Enjoy!


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 PostPosted: Sun Jan 26, 2020 12:02 pm    Post subject: Reply with quote Back to top

Thank you, Spiro!!!
I will have a listen tomorrow.
I¬īm excited how this will sound as it seems this is the final, real final final ... final Version, am i correct? Very Happy
It must be the best thing you can get out of the Soundtracks. So excited!!!

Edit:
Hmmmmmm......
So all the ones with "HD" on the end are the final ones?
I remember i asked about this before, but can¬īt remember now your answer, sorry. So i have to ask again because i immediatly listened to the track to hear it. I¬īm talking about Killer Instinct:
https://www.youtube.com/watch?v=EBwZNg_ZXyE&list=PLWsnao9n727N6eMJQCouQ-UpAx3DlzpT0&index=4&t=0s
And it still switches to Mono on the 0:11 Seconds Mark. Can you please explain me why this happens because i forgot it?
 
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 PostPosted: Mon Jan 27, 2020 1:17 pm    Post subject: Reply with quote Back to top

The answer is simple: Because that is what the game does.
https://downloads.khinsider.com/game-soundtracks/album/killer-instinct-1-2-the-complete-soundtrack/2-16%2520Character%2520Select%2520N64.mp3

There are many recordings on YouTube where it stays stereo, but these are likely edited.
As an example of this type of editing listen to Surface I in GoldenEye 007.
First, listen to the bass from 1:20:
https://youtu.be/HZ0aHBTaZto?list=PLWsnao9n727PT17V5AzCkZYEQqeuVm01E&t=80

It sounds like:
---<DOO>
------------<DOOO>
--------------------------<WOMP>-<WOMP>

There are 2 bass tracks.
Now listen to that same section on the second loop:
https://youtu.be/HZ0aHBTaZto?list=PLWsnao9n727PT17V5AzCkZYEQqeuVm01E&t=283
Now it sounds like:
---<DOO>
------------<DOOO>
--------------------------<warble>-<warble>

Before the 2nd loop, the 2nd bass track goes into 126 reverb and Pan=1 (full left).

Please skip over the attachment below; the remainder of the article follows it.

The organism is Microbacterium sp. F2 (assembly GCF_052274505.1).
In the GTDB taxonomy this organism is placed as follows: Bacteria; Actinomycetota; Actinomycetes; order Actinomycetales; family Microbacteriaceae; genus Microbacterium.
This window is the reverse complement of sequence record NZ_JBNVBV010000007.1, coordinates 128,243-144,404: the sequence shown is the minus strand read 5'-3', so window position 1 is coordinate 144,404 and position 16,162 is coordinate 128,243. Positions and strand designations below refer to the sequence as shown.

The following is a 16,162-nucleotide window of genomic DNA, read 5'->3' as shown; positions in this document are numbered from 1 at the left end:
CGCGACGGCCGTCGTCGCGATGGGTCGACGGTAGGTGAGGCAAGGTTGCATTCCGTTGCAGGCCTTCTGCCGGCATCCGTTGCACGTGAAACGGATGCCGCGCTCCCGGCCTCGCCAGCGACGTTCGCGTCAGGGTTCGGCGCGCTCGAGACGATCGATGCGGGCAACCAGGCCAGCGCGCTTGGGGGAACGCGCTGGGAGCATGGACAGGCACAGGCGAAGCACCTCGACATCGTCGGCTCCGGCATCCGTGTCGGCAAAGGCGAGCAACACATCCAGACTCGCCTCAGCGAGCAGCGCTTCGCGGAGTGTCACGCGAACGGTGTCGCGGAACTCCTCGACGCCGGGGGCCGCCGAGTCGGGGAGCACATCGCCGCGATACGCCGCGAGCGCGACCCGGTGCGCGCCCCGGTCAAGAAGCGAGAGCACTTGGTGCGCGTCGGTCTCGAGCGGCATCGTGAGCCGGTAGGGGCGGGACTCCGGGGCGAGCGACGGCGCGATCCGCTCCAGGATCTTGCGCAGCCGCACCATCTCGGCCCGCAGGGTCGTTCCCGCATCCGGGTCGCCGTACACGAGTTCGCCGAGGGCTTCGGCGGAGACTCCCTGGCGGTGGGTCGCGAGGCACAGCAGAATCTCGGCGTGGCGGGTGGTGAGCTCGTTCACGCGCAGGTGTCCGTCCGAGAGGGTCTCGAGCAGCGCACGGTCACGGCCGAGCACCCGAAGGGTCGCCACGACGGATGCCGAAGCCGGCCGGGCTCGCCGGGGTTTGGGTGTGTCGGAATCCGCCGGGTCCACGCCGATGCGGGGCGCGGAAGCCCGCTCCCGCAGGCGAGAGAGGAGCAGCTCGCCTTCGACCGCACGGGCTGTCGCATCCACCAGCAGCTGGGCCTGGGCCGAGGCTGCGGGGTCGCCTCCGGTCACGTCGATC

Since the reverb is mono, and that is almost all you hear, you can't hear the left panning much.

This is correct. This is what the game actually does (I confirmed it in the game). In the words of Graeme Norgate, "Those were the the last songs I did and I was looking for ways to keep things interesting."

Now listen to the popular YouTube version: https://youtu.be/sDHzzasg3Dg
The bass doesn't change on the 2nd loop, meaning they just copied the first loop over and over.

It is not as uncommon as you would think to have the 1st and 2nd loops slightly different, but my guess is that most people who put together their OST's either copy the first loop over and over (possibly literally just copying the WAV samples), or they, like you, can't believe their ears and think it is a bug, so they edit their USF (or whatever) data.

This is actually the whole reason all of my recordings loop twice before fading out.



Also, the HD sets are final. Individual songs could be re-uploaded if a bug is found.
This is why dataDyne Central: Defection was re-uploaded. You wouldn't be able to hear the previous bug, as the difference was absolutely minuscule, but bugs = re-upload, no matter how tiny.
Also enjoy the CD version of dataDyne Central: Defection!
https://www.youtube.com/watch?v=u-83gJUMvZs&list=PLWsnao9n727OrLod3kmWZWrj6tl7IQiO-&index=9&t=0s

Why is the CD release different from the in-game one?
After Graeme Norgate left Rare, Grant Kirkhope made a series of changes to that song.
Then they made their CD recordings.
And then Grant made 1 final change to that song, swapping a single instrument for the in-game version.

My release is the only one with both versions in 44,100Hz and 24-bits, so enjoy!